Readers, Howl at the biopic that wasn’t. The documentary-turned-movie (2010, Werc Werk Works) has bouts of computerized Fantasia-like animation, dashes of archival footage, lots of famous people, and even more monologues. The film, however, is about the life, loves, and beginnings of poet Allen Ginsberg, with a focus on the 1956 publication of his then-infamous poem, Howl and the subsequent obscenity trial that followed.
It’s a lot of subject matter to touch upon in 90 minutes, but it didn’t feel touched. It was swiped.
Directors Rob Epstein and Jeffrey Friedman originally sought to make a documentary about the highly publicized 1957 Howl obscenity trial that landed San Francisco publisher Lawrence Ferlinghetti in a courtroom to defend its artistic merit, which Ginsberg did not attend.
Then, the two indie vets decided to create a biographical account of the events leading up to the trial, an idea that showed promise, especially considering the original research was intended for a documentary.
But no, the script failed to deliver, and the overall exuberance of the project was lazy. With its many monologue-packed scenes in which a young Allen Ginsberg, played by a slightly scruffier James Franco, who acted surprisingly near-perfect in this role, tells stories that are actually on record. It’s unfortunate that the directors were less inventive. Instead, they remained somewhere between historical accuracy and unnecessary entertainment value, trying to distract audiences from the laziness of the film along the way.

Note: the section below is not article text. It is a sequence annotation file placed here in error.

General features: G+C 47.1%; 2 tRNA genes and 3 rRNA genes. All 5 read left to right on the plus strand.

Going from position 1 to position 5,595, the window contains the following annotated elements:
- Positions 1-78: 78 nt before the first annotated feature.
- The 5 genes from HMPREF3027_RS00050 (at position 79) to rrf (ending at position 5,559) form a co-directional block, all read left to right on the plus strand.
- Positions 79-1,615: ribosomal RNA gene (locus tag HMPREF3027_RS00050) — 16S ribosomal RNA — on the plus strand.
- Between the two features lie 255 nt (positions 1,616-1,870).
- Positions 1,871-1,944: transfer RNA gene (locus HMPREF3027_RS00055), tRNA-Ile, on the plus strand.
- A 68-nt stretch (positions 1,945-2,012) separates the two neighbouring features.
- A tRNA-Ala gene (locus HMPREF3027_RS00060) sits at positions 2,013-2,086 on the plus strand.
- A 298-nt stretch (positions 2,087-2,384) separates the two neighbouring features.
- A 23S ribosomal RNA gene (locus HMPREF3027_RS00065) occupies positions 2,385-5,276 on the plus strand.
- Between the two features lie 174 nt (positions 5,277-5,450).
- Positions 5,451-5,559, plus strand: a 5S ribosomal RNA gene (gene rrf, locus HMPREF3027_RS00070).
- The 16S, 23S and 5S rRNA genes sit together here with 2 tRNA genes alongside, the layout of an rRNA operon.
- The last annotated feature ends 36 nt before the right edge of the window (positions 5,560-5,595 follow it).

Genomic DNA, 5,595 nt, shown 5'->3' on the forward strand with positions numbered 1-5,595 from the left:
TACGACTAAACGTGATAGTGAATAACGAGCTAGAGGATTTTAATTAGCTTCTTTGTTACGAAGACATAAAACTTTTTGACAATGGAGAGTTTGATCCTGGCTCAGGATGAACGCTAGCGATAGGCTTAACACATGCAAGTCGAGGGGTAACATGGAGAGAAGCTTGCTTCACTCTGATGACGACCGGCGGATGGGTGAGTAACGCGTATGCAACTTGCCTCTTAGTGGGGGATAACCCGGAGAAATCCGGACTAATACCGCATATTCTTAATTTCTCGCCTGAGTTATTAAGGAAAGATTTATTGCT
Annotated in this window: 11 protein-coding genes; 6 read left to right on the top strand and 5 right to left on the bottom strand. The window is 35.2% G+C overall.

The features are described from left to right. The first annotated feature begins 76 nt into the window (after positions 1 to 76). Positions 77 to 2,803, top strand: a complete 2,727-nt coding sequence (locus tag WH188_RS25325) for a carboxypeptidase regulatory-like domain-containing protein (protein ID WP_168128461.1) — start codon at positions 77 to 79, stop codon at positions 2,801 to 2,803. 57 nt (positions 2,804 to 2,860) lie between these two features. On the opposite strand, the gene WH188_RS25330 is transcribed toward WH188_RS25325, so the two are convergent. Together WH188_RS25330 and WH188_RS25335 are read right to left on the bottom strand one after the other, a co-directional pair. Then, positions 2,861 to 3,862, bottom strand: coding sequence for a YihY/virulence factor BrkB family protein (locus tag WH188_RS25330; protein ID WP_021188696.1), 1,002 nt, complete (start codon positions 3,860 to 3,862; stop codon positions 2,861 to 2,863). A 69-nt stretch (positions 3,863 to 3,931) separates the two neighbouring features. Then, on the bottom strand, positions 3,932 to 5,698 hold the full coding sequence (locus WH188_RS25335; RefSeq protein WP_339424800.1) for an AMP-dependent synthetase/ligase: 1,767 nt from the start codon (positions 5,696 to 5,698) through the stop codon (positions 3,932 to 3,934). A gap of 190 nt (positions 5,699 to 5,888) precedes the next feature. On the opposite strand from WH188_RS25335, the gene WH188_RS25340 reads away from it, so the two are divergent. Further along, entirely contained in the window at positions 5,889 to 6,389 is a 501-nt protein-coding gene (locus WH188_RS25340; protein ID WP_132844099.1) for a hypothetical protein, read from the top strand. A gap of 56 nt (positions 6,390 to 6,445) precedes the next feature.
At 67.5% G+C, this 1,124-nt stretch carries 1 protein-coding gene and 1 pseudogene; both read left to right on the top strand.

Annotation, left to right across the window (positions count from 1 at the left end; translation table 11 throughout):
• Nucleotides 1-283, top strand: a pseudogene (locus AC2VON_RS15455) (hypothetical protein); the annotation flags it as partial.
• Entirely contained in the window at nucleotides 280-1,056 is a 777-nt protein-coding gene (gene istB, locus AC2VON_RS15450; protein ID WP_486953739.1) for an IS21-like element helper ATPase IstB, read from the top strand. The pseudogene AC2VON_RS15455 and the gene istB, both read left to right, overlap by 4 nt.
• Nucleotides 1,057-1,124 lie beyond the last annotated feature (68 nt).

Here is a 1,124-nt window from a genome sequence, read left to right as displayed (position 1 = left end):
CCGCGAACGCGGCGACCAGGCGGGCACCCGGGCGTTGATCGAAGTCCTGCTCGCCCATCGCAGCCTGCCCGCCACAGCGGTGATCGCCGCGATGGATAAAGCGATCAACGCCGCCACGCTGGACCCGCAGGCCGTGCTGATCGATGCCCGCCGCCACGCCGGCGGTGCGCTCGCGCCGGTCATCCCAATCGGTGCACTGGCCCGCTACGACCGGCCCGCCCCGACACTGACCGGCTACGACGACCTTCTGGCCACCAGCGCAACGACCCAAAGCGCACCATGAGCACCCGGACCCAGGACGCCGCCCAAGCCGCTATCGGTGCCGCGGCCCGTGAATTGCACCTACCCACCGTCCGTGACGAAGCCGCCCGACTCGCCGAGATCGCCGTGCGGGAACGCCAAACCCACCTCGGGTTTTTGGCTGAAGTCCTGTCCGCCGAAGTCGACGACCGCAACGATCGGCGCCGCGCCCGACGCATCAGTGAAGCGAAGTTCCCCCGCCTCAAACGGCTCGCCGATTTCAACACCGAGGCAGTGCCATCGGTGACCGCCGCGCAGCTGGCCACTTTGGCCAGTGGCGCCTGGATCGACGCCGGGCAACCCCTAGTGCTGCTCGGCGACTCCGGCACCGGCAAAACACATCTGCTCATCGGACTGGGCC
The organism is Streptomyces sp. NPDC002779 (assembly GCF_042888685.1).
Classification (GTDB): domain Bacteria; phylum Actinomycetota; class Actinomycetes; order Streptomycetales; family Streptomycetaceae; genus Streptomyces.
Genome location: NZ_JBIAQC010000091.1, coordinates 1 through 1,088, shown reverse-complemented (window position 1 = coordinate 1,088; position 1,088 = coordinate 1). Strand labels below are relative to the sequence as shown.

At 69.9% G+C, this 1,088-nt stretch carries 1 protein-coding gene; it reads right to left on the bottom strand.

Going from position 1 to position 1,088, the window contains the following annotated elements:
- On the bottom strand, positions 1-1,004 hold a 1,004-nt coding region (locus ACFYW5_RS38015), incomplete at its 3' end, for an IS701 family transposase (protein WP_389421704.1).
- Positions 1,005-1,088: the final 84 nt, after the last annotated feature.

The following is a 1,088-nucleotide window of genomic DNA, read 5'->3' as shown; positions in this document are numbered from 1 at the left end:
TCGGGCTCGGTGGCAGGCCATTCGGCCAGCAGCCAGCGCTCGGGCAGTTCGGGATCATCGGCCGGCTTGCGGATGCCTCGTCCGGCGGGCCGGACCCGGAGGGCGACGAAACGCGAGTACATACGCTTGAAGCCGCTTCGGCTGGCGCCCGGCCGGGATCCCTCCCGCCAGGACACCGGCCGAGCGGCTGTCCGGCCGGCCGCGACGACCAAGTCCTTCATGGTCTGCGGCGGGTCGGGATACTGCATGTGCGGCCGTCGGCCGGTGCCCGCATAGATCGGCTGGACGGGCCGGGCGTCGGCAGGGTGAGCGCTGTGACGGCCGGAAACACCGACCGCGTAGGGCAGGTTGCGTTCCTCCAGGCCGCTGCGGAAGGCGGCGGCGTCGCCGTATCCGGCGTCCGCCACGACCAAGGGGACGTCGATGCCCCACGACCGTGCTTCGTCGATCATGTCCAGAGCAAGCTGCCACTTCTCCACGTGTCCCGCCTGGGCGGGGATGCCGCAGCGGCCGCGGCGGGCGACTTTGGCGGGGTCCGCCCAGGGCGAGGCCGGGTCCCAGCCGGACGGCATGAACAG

The unnecessary entertainment value can be attributed to a number of things. First, the all-star cast was unnecessary. With cameos as literary experts/witnesses in the Bay Area during the trial, there was Mary Louise Parker, Jeff Daniels, and David Straithairn – a pretty distracting group for extremely minor roles.
However, they were not as distracting as Jon Hamm, playing as the trial’s defense attorney. Imagine watching Don Draper from Mad Men (2007, AMC) in an ad meeting. He stole the show, and everyone around him looked like an idiot – especially Treat Williams, who played a goofy prosecutor who probably never should have passed his LSATS.
And the most unnecessary distraction in the name of entertainment was the damn animation that plays during the periodic recitation of the poem Howl in its entirety throughout the film. Perhaps the directors decided on this as a means to maintain the attention of audience members not familiar with the poem. If you aren’t familiar with the poem, why would you go see an Allen Ginsberg biopic?
Oh yeah, hipster points. That’s exactly what Epstein and Friedman seemed to be going for.